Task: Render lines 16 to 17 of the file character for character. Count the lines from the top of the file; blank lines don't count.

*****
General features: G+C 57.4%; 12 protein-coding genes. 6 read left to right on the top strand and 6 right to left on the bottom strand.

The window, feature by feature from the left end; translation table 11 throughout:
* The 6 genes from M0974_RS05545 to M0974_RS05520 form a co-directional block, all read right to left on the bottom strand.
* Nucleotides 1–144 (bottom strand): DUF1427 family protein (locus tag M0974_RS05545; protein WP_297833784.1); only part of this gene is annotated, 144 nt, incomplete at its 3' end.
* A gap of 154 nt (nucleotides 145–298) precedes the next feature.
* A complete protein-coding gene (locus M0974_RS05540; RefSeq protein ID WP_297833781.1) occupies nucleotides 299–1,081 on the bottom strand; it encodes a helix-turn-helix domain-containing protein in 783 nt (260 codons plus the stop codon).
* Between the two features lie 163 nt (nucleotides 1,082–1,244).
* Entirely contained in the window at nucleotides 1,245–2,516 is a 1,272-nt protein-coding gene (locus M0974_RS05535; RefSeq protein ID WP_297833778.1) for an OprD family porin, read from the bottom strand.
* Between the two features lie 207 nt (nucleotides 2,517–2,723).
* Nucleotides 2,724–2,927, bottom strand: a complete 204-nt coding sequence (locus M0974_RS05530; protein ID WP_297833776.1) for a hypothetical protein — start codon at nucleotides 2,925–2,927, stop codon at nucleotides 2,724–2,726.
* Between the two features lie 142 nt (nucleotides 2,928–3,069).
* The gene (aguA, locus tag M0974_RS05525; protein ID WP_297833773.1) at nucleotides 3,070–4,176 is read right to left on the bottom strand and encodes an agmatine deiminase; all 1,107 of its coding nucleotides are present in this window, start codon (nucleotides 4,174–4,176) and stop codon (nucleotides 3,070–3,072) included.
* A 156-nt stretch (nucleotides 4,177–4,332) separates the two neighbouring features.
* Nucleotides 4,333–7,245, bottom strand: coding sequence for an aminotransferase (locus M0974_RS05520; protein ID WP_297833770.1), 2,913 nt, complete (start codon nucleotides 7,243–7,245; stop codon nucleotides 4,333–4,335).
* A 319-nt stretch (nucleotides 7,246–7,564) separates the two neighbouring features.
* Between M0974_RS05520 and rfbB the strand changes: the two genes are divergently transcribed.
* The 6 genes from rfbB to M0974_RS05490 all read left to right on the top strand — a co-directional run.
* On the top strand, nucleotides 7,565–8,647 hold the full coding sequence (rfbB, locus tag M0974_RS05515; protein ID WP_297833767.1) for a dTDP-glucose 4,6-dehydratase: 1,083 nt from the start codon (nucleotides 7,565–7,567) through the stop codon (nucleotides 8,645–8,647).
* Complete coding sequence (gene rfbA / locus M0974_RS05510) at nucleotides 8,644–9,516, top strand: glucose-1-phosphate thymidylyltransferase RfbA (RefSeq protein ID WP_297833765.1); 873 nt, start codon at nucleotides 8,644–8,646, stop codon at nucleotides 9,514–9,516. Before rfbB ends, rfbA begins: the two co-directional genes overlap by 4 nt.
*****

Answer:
* Between M0974_RS05520 and rfbB the strand changes: the two genes are divergently transcribed.
* The 6 genes from rfbB to M0974_RS05490 all read left to right on the top strand — a co-directional run.